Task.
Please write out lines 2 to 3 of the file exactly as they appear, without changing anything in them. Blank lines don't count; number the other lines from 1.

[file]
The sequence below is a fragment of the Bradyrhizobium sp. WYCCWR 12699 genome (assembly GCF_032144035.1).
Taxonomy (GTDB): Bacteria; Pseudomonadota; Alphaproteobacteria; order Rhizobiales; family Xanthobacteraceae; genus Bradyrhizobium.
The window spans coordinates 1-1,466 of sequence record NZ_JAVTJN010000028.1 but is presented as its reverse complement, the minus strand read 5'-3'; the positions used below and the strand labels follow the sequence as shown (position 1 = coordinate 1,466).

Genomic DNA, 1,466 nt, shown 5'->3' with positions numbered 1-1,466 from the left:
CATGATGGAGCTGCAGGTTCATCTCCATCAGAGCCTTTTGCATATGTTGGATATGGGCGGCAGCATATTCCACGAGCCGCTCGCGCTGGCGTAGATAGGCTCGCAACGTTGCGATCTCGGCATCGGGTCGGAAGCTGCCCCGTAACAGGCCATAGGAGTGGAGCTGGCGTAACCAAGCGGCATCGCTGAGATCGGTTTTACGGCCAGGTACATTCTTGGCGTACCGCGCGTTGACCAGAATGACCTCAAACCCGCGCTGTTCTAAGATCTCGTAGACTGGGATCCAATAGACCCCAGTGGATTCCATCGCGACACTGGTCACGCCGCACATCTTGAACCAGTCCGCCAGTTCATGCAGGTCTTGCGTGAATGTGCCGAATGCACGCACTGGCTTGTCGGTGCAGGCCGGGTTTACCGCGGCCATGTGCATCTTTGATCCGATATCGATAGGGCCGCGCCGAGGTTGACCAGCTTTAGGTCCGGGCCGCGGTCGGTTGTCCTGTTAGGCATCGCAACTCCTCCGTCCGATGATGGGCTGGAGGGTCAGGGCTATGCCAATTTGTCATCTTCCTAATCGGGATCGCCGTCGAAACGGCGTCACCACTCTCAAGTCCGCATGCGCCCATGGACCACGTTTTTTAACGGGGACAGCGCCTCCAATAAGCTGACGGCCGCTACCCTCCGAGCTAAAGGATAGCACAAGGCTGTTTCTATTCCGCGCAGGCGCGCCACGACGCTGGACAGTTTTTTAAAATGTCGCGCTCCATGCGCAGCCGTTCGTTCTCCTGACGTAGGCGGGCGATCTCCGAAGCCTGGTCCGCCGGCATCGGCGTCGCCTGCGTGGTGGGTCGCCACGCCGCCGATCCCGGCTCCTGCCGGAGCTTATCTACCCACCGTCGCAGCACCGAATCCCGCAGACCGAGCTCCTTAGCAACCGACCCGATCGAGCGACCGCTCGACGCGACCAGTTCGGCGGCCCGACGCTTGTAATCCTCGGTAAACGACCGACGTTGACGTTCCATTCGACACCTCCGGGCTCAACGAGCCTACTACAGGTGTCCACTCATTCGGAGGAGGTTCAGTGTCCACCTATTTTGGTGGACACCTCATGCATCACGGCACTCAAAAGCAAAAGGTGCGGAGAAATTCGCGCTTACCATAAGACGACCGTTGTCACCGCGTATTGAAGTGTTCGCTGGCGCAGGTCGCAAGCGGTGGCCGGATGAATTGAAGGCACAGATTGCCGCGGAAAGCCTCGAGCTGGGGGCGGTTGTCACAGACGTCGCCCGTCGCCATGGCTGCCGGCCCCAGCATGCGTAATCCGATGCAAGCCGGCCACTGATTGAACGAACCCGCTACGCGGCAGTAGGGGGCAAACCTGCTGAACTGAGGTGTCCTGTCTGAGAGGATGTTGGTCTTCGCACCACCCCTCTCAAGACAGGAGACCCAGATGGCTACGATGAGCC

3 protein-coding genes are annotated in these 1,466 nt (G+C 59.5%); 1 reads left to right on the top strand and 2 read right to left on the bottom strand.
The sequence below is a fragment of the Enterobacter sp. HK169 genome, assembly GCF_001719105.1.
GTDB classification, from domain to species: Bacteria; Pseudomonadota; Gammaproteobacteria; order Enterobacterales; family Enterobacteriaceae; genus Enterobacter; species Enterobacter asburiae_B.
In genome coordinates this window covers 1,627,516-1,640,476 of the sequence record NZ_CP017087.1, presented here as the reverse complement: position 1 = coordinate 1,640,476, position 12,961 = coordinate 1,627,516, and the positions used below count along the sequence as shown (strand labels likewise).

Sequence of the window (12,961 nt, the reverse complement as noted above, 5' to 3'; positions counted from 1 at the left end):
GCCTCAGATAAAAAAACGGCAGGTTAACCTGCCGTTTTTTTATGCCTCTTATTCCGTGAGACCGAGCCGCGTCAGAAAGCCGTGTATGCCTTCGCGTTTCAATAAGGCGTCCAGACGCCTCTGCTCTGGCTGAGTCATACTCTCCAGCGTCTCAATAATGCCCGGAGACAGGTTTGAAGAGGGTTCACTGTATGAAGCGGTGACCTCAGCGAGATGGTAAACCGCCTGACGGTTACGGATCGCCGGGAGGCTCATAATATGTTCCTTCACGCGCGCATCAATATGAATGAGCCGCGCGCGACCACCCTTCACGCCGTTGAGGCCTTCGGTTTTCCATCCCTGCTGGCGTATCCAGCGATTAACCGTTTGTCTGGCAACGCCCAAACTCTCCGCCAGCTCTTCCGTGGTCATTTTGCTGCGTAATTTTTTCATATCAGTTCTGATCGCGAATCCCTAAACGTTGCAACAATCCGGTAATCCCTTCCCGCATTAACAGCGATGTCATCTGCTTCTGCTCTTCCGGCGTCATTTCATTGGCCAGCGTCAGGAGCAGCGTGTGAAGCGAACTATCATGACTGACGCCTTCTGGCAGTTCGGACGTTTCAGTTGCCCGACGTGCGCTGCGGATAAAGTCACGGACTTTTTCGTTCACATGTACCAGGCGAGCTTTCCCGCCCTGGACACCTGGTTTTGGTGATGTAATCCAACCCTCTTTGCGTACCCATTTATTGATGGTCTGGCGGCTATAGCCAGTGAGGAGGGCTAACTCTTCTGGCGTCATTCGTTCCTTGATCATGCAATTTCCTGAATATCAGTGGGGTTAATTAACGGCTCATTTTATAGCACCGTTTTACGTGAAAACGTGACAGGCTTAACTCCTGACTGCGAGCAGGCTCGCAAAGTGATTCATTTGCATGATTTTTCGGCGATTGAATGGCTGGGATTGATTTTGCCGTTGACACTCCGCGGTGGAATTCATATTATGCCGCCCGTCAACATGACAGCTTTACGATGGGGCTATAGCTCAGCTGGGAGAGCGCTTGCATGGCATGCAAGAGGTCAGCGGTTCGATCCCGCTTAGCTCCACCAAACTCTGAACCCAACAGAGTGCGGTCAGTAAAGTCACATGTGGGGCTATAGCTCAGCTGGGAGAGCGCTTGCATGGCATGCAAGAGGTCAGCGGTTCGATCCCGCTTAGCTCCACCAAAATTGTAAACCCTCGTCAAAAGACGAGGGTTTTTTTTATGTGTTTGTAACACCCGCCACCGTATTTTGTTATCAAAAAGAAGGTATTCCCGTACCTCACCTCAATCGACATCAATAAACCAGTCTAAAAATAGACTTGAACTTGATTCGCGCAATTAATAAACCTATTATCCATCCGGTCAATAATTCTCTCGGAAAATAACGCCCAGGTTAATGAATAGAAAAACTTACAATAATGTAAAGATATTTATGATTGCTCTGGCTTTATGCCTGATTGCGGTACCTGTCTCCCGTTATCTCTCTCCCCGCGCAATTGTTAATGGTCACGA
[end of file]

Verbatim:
Taxonomy (GTDB): Bacteria; Pseudomonadota; Alphaproteobacteria; order Rhizobiales; family Xanthobacteraceae; genus Bradyrhizobium.
The window spans coordinates 1-1,466 of sequence record NZ_JAVTJN010000028.1 but is presented as its reverse complement, the minus strand read 5'-3'; the positions used below and the strand labels follow the sequence as shown (position 1 = coordinate 1,466).